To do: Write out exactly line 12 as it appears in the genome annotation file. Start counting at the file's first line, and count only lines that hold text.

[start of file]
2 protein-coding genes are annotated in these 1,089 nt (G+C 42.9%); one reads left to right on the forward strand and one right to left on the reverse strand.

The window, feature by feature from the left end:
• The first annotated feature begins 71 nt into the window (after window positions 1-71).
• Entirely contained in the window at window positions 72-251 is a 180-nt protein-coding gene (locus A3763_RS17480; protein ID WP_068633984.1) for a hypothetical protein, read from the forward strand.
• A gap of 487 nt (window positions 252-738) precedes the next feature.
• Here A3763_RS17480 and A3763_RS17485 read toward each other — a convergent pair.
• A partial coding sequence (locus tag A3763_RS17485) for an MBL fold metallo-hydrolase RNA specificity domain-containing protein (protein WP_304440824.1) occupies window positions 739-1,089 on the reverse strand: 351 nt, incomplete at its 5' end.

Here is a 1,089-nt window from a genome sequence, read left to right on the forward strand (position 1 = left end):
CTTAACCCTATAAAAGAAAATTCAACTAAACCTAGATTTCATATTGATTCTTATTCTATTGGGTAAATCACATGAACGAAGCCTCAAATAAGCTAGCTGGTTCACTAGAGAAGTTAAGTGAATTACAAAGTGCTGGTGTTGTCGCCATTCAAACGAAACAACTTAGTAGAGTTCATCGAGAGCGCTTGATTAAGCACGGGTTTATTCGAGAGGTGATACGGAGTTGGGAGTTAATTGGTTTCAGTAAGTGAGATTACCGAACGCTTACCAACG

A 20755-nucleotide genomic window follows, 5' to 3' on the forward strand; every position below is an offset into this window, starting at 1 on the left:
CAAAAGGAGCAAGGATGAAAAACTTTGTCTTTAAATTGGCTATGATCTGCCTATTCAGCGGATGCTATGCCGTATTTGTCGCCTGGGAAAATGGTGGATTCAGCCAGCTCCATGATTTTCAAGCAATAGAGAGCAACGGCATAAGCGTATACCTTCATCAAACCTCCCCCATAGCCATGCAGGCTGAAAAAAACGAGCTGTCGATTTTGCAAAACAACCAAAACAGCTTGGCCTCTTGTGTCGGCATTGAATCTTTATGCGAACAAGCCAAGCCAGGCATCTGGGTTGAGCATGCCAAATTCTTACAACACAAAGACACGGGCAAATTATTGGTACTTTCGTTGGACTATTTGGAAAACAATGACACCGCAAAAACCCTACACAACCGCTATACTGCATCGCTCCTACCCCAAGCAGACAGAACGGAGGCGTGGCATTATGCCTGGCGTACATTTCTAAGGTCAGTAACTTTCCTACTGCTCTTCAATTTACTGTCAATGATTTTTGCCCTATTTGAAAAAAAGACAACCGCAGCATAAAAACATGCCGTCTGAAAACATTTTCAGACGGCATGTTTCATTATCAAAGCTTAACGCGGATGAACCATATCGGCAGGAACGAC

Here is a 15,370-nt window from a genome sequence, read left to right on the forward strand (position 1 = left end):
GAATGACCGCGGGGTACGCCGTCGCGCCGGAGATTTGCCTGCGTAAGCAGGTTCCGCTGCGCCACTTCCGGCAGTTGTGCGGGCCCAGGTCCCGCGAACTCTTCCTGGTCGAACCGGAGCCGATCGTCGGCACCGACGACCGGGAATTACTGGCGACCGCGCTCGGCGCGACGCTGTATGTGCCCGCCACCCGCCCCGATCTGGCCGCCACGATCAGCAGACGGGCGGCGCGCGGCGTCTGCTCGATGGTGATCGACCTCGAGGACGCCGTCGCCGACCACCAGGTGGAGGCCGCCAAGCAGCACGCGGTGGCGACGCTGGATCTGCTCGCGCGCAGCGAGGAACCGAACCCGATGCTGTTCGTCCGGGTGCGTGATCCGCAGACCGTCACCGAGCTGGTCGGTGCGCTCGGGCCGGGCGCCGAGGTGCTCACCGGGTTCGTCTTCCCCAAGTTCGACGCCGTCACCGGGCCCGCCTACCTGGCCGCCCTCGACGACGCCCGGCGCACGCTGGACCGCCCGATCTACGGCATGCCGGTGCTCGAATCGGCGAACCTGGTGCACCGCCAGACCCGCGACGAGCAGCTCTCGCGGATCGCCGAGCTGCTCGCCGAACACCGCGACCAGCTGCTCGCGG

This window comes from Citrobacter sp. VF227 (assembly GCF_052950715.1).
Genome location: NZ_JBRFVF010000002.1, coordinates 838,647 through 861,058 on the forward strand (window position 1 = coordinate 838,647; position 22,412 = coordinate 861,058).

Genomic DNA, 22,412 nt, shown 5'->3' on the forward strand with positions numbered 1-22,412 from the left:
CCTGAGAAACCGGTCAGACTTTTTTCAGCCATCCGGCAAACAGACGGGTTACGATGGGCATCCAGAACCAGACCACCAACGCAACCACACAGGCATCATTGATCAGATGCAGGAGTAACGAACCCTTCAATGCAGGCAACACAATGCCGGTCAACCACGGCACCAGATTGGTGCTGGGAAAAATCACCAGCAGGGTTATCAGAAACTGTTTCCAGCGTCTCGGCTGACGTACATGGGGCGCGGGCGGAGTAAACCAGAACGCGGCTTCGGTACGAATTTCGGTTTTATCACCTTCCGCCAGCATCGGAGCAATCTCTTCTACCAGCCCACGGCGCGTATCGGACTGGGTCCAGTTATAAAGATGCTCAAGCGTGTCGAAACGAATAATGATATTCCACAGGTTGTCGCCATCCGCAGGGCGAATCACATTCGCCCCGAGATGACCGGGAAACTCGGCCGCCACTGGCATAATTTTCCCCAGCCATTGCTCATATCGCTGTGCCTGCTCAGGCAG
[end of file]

Here is a 15,370-nt window from a genome sequence, read left to right on the forward strand (position 1 = left end):